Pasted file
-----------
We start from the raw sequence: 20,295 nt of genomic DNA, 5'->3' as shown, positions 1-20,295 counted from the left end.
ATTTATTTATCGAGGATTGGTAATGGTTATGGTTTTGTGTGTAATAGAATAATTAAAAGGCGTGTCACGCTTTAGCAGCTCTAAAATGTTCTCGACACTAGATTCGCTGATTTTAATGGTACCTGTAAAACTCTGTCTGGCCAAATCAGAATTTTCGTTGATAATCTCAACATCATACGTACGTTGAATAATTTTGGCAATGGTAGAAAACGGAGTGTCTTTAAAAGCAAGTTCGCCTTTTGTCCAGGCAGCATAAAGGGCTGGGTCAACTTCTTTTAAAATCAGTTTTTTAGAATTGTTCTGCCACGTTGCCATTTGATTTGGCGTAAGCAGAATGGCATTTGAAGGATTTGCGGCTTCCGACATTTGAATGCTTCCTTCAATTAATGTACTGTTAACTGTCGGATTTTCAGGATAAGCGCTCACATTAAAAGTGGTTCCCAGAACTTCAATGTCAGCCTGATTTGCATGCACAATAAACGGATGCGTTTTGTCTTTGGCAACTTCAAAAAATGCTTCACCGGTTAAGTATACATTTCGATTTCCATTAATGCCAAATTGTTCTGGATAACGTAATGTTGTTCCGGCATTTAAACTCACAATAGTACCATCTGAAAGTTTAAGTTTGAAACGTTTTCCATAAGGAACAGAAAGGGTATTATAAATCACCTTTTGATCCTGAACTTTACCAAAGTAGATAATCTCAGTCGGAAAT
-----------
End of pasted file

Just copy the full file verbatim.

We start from the raw sequence: 20,295 nt of genomic DNA, 5'->3' as shown, positions 1-20,295 counted from the left end.
ATTTATTTATCGAGGATTGGTAATGGTTATGGTTTTGTGTGTAATAGAATAATTAAAAGGCGTGTCACGCTTTAGCAGCTCTAAAATGTTCTCGACACTAGATTCGCTGATTTTAATGGTACCTGTAAAACTCTGTCTGGCCAAATCAGAATTTTCGTTGATAATCTCAACATCATACGTACGTTGAATAATTTTGGCAATGGTAGAAAACGGAGTGTCTTTAAAAGCAAGTTCGCCTTTTGTCCAGGCAGCATAAAGGGCTGGGTCAACTTCTTTTAAAATCAGTTTTTTAGAATTGTTCTGCCACGTTGCCATTTGATTTGGCGTAAGCAGAATGGCATTTGAAGGATTTGCGGCTTCCGACATTTGAATGCTTCCTTCAATTAATGTACTGTTAACTGTCGGATTTTCAGGATAAGCGCTCACATTAAAAGTGGTTCCCAGAACTTCAATGTCAGCCTGATTTGCATGCACAATAAACGGATGCGTTTTGTCTTTGGCAACTTCAAAAAATGCTTCACCGGTTAAGTATACATTTCGATTTCCATTAATGCCAAATTGTTCTGGATAACGTAATGTTGTTCCGGCATTTAAACTCACAATAGTACCATCTGAAAGTTTAAGTTTGAAACGTTTTCCATAAGGAACAGAAAGGGTATTATAAATCACCTTTTGATCCTGAACTTTACCAAAGTAGATAATCTCAGTCGGAAAT